AS the United States heads into winter, the job outlook is suddenly starting to take a turn for the better.
More companies are hiring after several years of corporate downsizing that reduced many payrolls to unworkably low levels. Research by the National Federation of Independent Business shows a small net increase in hiring during the second and third quarters, the first such gain for its members since 1990. Moreover, a relatively mild winter in many parts of North America - which is now the consensus of a number of meteorologists - should help labor-intensive industries such as construction.
``We are expecting the new unemployment figures that come out this week [Friday] to show a slight downturn,'' says Cynthia Latta, an economist with DRI/McGraw-Hill, an economic consulting firm in Lexington, Mass. Even if that is not true this month, she sees a falling unemployment rate for the longer term.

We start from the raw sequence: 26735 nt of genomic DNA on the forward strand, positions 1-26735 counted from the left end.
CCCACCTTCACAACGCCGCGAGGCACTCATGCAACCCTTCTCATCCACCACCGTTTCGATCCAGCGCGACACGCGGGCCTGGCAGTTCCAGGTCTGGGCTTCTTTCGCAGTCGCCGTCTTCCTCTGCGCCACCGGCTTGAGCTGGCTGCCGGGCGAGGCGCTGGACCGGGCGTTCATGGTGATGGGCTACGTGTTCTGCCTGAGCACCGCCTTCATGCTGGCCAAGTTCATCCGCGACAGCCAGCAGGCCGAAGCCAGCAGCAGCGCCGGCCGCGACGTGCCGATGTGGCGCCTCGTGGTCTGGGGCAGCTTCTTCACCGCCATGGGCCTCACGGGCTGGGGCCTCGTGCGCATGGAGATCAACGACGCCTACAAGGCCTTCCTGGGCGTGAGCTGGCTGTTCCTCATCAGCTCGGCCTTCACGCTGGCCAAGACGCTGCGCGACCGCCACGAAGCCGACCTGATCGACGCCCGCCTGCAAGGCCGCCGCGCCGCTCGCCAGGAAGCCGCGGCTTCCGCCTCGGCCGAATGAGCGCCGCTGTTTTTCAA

That is good news for millions of Americans either seeking work or worried about the stability of their own jobs. The US unemployment rate has been dropping steadily during the past year, from 7.5 percent in September of 1992 to 6.8 percent in October of 1993.
DRI/McGraw-Hill expects the rate to drop to 6.6 percent by the end of 1993. ``Consumer spending is proving to be much stronger than many people had thought,'' Ms. Latta says. ``Business inventories are also low. With consumer confidence now rising, we expect some rebuilding of inventories.''
US economic growth should be strong in the fourth quarter of 1993, at around 4 percent; then it should drop slightly to around 3 percent in the first quarter of 1994. But both quarters will help produce jobs while holding down unemployment, she says.